In more recent, but scarcely less savage times, it was also a place of great note, and its celebrated castle, built by one of the most zealous followers of the Conqueror, became the scene of important events, and of many a deed of blood; and it continued to be for six hundred years, as one of its historians says, “the ornament and terror of the surrounding country.” Here it was that Richard II was murdered; and here also were enacted many of the worst butcheries of the sanguinary Richard III.

Within sight of the ruins of this famous castle, and of the spot on which the most sacred of British edifices formerly stood, it was that the ill-spent life of Michael Howe began, about eighty-six years ago, that is some time in 1787.

Of his parentage nothing is known, and of his early years almost as little; but it seems he had a sister, of whom he entertained a fond recollection even to the last days of his career, as appeared from a curious record that was found in his knapsack, which he lost in one of his many hard fights, a little before his death, in which he related that he had recently dreamed of her. This little incident stands out in bright comparison against the many dark events that make up the history of this self-willed and ungovernable man, giving us another example of the force of the early recollections of childhood, when evil is not often a predominating feature of the character. But Howe, like other men had his vulnerable points, that were easily reached by reminiscences of this kind: thus, when in the Hobart Town Gaol in 1817, after his surrender to Captain Nairn, he was visited by the Chief Superintendent of Convicts, Mr. Paterson, to whose charge he had been consigned when he first landed here, and who had shewn him kindness. This gentleman once more uttered a few fatherly words to him. Howe had been so long a stranger to civil words, that he warmly expressed his thanks for the slight attention now shown to him, saying he had often thought of the old superintendent with kindly feelings, &c.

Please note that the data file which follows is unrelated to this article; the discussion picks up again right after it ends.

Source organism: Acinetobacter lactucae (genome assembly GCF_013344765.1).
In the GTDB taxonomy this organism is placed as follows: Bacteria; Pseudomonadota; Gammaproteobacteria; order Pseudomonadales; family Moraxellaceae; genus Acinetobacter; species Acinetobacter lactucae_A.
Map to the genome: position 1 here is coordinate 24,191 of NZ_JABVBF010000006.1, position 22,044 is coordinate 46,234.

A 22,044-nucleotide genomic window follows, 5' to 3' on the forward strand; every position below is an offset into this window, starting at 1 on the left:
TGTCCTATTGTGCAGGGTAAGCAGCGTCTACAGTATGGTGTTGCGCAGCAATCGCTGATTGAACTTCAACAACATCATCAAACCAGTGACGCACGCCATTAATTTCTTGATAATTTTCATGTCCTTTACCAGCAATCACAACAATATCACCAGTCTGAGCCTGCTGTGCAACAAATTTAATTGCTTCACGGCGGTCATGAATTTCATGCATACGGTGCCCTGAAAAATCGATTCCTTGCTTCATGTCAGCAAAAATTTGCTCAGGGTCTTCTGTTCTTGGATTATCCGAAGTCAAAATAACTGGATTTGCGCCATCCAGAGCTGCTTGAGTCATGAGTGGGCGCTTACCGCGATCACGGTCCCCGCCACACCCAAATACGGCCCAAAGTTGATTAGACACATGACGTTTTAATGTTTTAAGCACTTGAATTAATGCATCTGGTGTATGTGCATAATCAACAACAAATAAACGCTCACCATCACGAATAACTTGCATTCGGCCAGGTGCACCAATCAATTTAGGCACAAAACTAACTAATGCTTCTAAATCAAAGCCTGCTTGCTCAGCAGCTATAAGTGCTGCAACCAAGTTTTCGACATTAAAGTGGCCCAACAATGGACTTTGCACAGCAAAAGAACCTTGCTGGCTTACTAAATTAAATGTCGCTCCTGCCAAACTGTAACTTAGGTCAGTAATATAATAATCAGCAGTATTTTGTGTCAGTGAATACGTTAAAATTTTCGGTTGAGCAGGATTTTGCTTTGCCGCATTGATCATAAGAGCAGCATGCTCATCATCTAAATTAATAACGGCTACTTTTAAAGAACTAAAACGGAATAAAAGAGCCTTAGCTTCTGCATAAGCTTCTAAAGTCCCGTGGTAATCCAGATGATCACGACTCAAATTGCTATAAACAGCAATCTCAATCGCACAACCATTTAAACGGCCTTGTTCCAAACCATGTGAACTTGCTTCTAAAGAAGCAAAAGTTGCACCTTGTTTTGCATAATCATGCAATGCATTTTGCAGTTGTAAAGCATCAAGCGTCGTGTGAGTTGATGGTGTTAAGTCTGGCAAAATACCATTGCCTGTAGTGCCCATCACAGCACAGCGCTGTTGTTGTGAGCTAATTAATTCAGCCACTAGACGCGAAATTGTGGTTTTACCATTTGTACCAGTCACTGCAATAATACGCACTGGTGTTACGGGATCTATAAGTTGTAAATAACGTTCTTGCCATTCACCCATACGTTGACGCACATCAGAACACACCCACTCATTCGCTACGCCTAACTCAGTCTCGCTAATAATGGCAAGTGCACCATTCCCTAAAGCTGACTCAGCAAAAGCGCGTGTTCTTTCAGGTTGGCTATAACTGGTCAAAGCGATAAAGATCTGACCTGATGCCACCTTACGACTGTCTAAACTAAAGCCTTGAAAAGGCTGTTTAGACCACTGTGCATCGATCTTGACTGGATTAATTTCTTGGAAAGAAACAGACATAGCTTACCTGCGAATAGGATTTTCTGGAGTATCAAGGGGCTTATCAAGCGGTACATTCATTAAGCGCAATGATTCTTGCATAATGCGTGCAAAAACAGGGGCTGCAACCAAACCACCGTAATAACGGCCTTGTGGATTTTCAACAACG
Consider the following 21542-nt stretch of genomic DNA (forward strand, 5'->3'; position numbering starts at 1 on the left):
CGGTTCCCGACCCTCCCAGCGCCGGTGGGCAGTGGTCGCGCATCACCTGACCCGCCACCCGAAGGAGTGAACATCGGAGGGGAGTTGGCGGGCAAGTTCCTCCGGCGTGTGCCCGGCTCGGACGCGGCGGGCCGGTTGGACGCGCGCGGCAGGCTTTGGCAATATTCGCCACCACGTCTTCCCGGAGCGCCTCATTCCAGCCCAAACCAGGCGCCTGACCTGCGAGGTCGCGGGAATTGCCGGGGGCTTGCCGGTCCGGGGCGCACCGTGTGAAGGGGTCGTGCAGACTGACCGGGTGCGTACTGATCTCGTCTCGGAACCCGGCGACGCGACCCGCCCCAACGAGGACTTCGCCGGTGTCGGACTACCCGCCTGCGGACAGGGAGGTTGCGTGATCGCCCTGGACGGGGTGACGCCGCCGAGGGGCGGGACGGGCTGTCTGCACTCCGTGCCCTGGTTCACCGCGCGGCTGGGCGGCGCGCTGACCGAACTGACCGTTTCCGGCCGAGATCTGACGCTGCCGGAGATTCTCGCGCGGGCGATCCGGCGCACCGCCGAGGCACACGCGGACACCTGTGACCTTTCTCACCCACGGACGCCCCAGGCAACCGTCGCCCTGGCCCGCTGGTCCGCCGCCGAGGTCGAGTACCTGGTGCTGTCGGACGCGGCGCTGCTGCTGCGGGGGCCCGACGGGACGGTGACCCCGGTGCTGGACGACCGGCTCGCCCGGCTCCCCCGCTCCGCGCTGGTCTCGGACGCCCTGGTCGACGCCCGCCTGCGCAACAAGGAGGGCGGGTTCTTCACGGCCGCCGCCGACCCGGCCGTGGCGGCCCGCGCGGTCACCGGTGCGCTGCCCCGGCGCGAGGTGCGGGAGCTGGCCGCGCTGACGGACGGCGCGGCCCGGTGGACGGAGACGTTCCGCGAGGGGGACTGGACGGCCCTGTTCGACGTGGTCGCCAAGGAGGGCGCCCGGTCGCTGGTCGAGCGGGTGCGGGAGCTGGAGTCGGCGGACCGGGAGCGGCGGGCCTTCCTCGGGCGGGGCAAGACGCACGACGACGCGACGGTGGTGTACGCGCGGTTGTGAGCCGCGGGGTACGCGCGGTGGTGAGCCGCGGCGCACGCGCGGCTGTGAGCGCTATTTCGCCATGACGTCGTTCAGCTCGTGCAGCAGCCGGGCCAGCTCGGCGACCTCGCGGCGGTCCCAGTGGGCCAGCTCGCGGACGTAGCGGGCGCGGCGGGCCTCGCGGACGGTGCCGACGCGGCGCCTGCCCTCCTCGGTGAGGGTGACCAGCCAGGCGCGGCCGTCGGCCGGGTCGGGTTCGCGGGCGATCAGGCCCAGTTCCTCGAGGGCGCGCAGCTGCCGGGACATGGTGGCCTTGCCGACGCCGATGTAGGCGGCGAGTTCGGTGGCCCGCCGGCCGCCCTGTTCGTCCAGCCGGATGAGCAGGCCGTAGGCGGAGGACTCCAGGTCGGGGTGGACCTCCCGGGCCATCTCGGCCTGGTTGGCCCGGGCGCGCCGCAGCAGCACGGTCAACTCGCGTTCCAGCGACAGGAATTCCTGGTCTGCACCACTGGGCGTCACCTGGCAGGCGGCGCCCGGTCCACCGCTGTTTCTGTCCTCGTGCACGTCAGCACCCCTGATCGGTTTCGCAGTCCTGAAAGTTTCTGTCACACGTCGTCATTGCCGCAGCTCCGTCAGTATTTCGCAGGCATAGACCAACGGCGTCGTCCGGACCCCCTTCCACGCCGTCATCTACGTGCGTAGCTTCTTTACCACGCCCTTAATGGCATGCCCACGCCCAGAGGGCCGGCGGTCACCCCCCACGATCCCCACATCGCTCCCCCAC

His journal before spoken of, showed in other ways, that his thought were not always vicious; and that there were moments when he was not plotting so much against the safety of others, as in maturing expedients for securing his own. He was fond of gardening, and his love of it never forsook him; and he looked forward hopefully for the coming of the day, when he might escape altogether beyond the settled districts, where he would pass the rest of his life, free from the everlasting pursuit of the military, and take again to his favourite occupation. But his mode of life was unfavourable for keeping up his knowledge of it, which must have well nigh departed from him; but he resolved to reteach himself the art.

In one of his maraudings, he attacked the house of a gentleman named Pitt, the father of the still living Frank and Philip Pitt, and finding a volume on the subject there, he made a prize of it, and appears to have studied it with intenseness. This book was in his lost knapsack, and was restored to its proper owner, in whose family it is still preserved, as a curious relic of the past eventful life of a settler in Tasmania. It was long in my own possession on loan. Howe had so studied it, as to have thumbed its covers off at last, but he secured them with kangaroo skin, that is still on it, very neatly sewed with sinews, and is on the whole a good rough job in its way.

On a fly-leaf of it, now lost, the wretched out-cast had inscribed another notice of the sister spoken of above, of whom he seems often to have thought in the solitary hours of his vagabond existence. Miss Pitt remembered it, all but a word. It ran thus :— “This is my sister’s birthday; it is now __ years since we parted.” The date was also forgotten.

His journal contained a long list of the vegetables, and even the flowers, that he hoped to cultivate, whenever the day of escape from robber-life arrived. How forcibly this brings back to mind, a trait in the character of one of Byron’s ruffian heroes — of a verity a man of Howe’s own mould — whom he tells us had the same tastes, and that

” A love of flowers,

Bedewed his spirit in his calmer hours.”

[To be continued.]